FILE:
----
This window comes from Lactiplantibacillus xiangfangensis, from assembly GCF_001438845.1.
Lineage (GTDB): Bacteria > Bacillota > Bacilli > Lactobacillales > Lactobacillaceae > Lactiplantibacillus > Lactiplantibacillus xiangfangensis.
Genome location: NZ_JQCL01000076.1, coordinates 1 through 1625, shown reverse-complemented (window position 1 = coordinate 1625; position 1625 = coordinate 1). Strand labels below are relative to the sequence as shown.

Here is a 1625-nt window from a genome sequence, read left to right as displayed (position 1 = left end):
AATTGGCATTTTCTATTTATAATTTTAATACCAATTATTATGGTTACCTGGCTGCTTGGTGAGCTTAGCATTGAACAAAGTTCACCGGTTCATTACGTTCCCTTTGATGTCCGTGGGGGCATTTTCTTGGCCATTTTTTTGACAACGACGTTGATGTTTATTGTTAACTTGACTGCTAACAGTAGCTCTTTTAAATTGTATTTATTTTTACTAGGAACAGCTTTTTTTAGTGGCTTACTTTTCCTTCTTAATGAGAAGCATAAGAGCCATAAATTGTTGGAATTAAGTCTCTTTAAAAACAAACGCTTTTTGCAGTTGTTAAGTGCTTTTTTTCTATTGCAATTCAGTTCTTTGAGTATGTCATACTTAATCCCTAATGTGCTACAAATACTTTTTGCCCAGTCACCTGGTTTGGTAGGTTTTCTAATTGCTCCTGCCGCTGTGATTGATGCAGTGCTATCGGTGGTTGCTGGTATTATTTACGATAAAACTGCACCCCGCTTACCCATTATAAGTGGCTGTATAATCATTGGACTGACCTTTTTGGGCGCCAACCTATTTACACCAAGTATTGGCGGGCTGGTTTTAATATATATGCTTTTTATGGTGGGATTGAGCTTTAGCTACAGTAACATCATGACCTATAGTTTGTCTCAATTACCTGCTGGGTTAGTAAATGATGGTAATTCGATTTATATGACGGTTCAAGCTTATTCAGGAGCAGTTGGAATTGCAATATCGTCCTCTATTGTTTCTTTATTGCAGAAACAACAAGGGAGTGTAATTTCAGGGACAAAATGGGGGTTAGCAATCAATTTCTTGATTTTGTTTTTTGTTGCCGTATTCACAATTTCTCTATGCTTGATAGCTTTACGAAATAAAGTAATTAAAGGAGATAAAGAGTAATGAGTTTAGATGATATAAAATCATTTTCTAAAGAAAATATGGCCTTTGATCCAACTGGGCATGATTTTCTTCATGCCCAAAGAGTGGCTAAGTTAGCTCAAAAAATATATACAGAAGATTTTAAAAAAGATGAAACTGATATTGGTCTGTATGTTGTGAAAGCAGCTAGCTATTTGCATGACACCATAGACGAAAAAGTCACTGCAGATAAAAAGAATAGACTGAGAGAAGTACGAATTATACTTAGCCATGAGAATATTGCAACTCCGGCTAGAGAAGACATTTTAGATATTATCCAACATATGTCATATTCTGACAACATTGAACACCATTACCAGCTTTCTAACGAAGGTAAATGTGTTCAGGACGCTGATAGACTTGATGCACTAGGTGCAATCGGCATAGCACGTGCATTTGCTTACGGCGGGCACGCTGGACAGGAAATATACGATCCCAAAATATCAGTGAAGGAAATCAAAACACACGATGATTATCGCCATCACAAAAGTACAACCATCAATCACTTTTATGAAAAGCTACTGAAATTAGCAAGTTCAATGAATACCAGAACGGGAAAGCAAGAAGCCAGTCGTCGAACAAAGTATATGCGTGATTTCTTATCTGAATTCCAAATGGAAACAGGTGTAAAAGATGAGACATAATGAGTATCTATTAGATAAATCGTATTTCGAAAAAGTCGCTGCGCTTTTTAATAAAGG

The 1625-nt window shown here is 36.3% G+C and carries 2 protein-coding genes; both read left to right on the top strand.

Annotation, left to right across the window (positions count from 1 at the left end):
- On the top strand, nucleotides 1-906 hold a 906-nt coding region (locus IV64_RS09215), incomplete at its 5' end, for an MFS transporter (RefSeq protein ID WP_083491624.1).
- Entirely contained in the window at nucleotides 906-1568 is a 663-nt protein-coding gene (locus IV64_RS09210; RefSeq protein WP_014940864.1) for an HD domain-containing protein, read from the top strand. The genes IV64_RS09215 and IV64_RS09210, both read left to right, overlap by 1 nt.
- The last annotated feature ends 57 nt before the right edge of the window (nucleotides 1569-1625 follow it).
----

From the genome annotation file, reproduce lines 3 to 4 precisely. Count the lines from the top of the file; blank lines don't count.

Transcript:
Genome location: NZ_JQCL01000076.1, coordinates 1 through 1625, shown reverse-complemented (window position 1 = coordinate 1625; position 1625 = coordinate 1). Strand labels below are relative to the sequence as shown.

Here is a 1625-nt window from a genome sequence, read left to right as displayed (position 1 = left end):